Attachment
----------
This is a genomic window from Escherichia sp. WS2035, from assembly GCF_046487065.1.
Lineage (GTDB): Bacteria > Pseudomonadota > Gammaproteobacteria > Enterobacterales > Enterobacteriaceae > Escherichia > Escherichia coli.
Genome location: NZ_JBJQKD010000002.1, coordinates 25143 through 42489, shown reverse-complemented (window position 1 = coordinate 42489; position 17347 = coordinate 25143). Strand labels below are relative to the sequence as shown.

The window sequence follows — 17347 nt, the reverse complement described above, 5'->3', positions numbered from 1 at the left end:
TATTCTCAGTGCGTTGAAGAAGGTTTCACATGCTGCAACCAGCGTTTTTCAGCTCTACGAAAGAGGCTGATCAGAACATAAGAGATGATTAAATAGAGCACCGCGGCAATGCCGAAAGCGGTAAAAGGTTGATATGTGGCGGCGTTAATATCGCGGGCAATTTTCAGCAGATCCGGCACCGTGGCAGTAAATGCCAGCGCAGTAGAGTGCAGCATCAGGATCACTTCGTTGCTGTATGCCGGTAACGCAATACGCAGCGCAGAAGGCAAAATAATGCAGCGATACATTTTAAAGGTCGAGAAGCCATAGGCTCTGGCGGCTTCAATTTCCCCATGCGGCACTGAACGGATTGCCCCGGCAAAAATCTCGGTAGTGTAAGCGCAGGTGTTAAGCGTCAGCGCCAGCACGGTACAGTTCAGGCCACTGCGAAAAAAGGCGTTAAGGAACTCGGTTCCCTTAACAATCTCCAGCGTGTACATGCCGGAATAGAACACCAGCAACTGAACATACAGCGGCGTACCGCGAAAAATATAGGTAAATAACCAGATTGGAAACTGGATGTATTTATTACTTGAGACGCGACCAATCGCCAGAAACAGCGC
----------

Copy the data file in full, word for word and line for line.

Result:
This is a genomic window from Escherichia sp. WS2035, from assembly GCF_046487065.1.
Lineage (GTDB): Bacteria > Pseudomonadota > Gammaproteobacteria > Enterobacterales > Enterobacteriaceae > Escherichia > Escherichia coli.
Genome location: NZ_JBJQKD010000002.1, coordinates 25143 through 42489, shown reverse-complemented (window position 1 = coordinate 42489; position 17347 = coordinate 25143). Strand labels below are relative to the sequence as shown.

The window sequence follows — 17347 nt, the reverse complement described above, 5'->3', positions numbered from 1 at the left end:
TATTCTCAGTGCGTTGAAGAAGGTTTCACATGCTGCAACCAGCGTTTTTCAGCTCTACGAAAGAGGCTGATCAGAACATAAGAGATGATTAAATAGAGCACCGCGGCAATGCCGAAAGCGGTAAAAGGTTGATATGTGGCGGCGTTAATATCGCGGGCAATTTTCAGCAGATCCGGCACCGTGGCAGTAAATGCCAGCGCAGTAGAGTGCAGCATCAGGATCACTTCGTTGCTGTATGCCGGTAACGCAATACGCAGCGCAGAAGGCAAAATAATGCAGCGATACATTTTAAAGGTCGAGAAGCCATAGGCTCTGGCGGCTTCAATTTCCCCATGCGGCACTGAACGGATTGCCCCGGCAAAAATCTCGGTAGTGTAAGCGCAGGTGTTAAGCGTCAGCGCCAGCACGGTACAGTTCAGGCCACTGCGAAAAAAGGCGTTAAGGAACTCGGTTCCCTTAACAATCTCCAGCGTGTACATGCCGGAATAGAACACCAGCAACTGAACATACAGCGGCGTACCGCGAAAAATATAGGTAAATAACCAGATTGGAAACTGGATGTATTTATTACTTGAGACGCGACCAATCGCCAGAAACAGCGC